This month’s topic was managing product managers.
Often Product Anonymous events cover topics to help make you be a better product manager – like roadmaps – but we also need to focus on the the people skills. This month we asked a couple managers of product managers what they do to ensure high performance & keep their people motivated.
Layla Foord has over 20 years experience managing teams of product people. Fiona Moreton has over 15 years as a team manager with background in customer management & sales teams and has been managing product managers for the last 3 years.
— nickcoster (@nickcoster) June 16, 2016
How do you structure coaching and mentoring of your people?
Fiona is a real believer in the 70:20:10 management rule (as is PageUp). This focuses very much on on-the-job training. She is involved in providing personal feedback to her people which is very individualised feedback. It needs to take into account where each person is on their journey plus experience in product management.
Layla has managed many people and concurred with what Fiona described as on-the-job observation and personal tailoring of the approach.
She also talked about understanding where your people are on the spectrum – product management is a range of skills and needs. You need to understand each person’s super powers and ensure they are using and showcasing them. Layla described how sometimes her people didn’t want to use their super powers as they saw them as skills to avoid using – but she finds this leads to dissatisfaction in the person and discontentment at work.
— Julia (@JuliaBearzatto) June 16, 2016
How do you guide your product people through the pull of the technical owner role?
Fiona’s take: PageUp has just decided to rearrange things. They split the roles and will have product owners and product strategy managers. This allows for the clear division of roles but of course they will need to work through how to share and communicate between the two groups.
Layla: talked about it being a range that they are still figuring out. It will keep changing. Right now she guides people towards their strengths. If their strength is working deeply with the tech team, that would be supported. Layla did make a point about the danger of micro-managing the team… if the product person isn’t providing the necessary information for the team to make decisions on their own, that product person is a control freak. You are there to provide a vision, not dictate a back-log.
Layla encourages her people to drop the ego. If you’re only interested in getting your ideas onto the product then you are doomed! Every product manager needs to be ready to accept ideas that come from anywhere and ensure general principles of the product are understood so everyone can contribute.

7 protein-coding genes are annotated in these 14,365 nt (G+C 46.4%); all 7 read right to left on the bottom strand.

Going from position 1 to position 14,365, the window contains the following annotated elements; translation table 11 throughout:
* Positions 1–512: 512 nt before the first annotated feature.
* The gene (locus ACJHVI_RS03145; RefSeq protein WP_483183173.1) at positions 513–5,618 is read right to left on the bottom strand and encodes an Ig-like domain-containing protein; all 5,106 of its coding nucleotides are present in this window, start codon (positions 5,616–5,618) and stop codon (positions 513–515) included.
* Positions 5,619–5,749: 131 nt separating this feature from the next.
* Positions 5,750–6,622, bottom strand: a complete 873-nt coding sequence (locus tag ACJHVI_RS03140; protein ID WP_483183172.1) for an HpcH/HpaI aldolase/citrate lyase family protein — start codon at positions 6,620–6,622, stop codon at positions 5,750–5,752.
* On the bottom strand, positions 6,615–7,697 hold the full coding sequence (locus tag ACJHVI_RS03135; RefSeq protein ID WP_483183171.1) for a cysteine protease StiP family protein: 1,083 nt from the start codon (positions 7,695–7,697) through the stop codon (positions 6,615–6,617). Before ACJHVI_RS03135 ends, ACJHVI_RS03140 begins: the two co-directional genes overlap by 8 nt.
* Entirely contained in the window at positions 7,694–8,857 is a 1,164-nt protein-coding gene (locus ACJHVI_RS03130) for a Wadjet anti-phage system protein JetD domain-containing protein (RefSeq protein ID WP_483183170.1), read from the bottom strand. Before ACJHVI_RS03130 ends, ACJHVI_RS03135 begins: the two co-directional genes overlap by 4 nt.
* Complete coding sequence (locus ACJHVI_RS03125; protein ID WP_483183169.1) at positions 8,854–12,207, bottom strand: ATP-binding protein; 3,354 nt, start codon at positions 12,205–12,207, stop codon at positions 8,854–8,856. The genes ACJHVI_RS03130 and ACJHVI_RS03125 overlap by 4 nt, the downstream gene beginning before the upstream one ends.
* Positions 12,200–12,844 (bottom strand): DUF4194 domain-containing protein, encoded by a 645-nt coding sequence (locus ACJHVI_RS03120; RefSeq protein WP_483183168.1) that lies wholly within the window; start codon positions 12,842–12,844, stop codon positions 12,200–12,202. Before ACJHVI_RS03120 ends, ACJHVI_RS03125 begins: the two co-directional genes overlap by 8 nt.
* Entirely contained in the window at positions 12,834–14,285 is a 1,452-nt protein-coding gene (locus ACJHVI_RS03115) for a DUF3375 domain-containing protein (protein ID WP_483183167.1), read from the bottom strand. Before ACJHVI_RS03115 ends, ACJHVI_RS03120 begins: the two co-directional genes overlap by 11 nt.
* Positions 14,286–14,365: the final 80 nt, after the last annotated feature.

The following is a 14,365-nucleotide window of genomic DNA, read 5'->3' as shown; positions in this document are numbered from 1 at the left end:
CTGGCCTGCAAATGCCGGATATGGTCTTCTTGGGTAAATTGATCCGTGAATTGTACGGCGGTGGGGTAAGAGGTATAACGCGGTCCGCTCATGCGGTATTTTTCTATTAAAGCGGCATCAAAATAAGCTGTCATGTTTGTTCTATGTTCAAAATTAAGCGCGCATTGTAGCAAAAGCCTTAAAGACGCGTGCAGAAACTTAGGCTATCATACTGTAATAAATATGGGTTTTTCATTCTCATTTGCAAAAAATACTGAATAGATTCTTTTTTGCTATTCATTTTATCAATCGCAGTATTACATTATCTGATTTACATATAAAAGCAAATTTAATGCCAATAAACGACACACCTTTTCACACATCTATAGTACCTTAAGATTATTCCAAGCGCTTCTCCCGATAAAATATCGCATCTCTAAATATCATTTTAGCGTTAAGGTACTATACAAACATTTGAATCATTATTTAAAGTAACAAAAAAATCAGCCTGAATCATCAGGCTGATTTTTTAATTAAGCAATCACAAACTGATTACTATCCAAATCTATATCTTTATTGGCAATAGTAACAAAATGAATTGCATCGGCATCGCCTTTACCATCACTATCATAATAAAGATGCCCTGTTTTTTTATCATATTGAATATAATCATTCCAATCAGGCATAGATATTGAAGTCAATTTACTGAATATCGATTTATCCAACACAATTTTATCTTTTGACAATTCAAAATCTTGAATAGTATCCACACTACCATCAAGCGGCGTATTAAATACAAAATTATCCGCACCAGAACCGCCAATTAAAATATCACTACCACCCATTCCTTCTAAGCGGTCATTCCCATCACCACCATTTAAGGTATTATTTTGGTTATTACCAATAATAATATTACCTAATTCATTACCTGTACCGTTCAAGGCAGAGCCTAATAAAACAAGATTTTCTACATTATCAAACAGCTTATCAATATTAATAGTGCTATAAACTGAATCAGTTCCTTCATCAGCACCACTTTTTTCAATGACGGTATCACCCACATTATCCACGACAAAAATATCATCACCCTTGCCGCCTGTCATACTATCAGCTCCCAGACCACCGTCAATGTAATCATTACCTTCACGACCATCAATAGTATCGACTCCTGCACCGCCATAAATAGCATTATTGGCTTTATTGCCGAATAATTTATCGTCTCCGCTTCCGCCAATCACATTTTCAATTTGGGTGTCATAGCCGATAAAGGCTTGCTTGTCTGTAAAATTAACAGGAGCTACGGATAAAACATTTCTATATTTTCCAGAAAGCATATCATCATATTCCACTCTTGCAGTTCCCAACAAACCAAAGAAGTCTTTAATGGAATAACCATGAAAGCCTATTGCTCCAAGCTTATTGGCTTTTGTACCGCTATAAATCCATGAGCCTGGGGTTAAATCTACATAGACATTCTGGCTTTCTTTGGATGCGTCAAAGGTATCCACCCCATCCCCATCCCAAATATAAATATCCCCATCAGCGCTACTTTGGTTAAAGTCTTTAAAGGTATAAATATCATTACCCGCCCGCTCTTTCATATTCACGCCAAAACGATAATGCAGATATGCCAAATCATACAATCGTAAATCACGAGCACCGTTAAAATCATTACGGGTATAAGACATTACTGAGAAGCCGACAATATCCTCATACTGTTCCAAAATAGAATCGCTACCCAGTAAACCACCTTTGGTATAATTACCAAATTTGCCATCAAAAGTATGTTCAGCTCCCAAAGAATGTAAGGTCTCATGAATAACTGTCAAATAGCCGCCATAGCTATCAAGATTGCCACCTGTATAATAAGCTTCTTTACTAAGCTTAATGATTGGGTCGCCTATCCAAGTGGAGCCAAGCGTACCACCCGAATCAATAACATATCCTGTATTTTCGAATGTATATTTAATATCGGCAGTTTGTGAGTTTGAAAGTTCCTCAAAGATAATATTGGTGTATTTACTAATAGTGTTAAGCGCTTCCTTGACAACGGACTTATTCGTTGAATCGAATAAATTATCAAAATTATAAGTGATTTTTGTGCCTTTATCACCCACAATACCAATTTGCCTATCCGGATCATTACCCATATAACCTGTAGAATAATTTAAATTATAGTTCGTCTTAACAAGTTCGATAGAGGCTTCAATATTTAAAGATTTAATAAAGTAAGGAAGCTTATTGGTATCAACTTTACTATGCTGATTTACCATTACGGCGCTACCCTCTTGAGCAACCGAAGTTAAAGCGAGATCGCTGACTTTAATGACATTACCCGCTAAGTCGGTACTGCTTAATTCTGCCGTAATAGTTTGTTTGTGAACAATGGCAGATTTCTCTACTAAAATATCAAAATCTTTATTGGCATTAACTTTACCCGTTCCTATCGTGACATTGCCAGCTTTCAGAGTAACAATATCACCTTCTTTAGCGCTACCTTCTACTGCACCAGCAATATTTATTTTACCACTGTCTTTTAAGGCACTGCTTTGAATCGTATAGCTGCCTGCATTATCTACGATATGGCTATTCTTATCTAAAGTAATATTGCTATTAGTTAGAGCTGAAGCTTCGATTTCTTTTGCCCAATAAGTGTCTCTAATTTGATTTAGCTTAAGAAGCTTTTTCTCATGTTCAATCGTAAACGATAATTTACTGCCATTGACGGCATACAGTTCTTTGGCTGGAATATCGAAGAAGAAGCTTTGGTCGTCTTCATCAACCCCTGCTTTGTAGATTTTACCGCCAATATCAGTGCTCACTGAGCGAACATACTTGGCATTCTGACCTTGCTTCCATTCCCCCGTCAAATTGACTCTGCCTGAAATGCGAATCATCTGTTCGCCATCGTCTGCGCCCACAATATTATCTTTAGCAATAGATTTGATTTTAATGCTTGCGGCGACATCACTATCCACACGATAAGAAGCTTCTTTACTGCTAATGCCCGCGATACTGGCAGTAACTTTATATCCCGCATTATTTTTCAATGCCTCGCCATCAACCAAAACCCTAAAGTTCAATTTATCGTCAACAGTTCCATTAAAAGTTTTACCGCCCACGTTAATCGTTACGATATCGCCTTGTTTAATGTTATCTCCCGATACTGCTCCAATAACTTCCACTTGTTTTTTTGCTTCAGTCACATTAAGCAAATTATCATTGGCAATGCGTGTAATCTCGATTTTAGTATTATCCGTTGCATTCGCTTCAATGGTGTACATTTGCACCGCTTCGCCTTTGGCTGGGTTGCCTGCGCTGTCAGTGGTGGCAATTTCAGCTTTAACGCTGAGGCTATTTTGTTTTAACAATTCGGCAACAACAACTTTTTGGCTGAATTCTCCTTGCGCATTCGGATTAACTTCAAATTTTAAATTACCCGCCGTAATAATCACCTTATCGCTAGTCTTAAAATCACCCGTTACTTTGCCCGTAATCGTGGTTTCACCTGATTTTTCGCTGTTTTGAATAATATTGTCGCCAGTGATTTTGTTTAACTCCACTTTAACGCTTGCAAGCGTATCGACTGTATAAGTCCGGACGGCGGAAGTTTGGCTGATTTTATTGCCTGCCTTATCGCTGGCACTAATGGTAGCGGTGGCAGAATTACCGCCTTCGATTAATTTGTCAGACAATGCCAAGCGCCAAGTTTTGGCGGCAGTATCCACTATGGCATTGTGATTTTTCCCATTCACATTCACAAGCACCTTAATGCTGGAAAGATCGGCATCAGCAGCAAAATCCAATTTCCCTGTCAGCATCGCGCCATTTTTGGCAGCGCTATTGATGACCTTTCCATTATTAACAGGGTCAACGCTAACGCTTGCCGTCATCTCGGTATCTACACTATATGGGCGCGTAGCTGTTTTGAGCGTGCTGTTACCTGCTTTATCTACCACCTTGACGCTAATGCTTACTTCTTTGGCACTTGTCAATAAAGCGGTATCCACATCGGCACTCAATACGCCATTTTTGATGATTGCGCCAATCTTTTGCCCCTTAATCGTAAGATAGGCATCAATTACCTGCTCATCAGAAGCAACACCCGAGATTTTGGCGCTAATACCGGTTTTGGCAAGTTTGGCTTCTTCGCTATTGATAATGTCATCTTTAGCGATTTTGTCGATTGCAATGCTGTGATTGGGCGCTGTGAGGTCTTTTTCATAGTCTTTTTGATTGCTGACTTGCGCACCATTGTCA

What does a development path look like?
Layla: Some people get very interested in the detail (technical or otherwise) and she thinks it’s important to remind them to look up (she did quite a good animation of lifting up her chin! 🙂 You need to see beyond the immediate moment (the firefighting).
When they are able or willing to look to that second horizon then are ready to move to more senior roles and the most senior are casting out to horizon three.
Fiona: Knowing when someone is ready for the next step is a combination of time in the role, aptitude and attitude. The way in which they engage with other stakeholders in the business -beyond their own team – are other signs they are ready for those next steps. And there are other ways to keep a person challenged than just the title, it can be about expanding the responsibility of work they are looking after.
How do you decide to carve up product responsibility (say if you have a portfolio of products?)
Fiona had to leave before these last 2 questions.
Layla is a big believer in ensuring the product person has an end to end view. Figuring out how to slice and dice is still a challenging question depending on the product and organisation but she would always attempt to ensure the view is breadth rather than depth.
Should product people be assessed on hard metrics? Aligned with company metrics?
Layla: Honestly? no. Your strength of skills is in areas that are subjective and can’t be measured.
One comment from the audience on this question said it’s tough to align on the company metrics as often they are too short-sighted. A product person is making efforts or work that won’t have an impact on company metrics until 2 years or more down the track.
Thank you to Layla and Fiona for their forthrightness, honesty and humour for this session.
Thanks again to PageUp people for hosting us! Great space and support for our event.
— Peter Lam (@peter8lam) June 16, 2016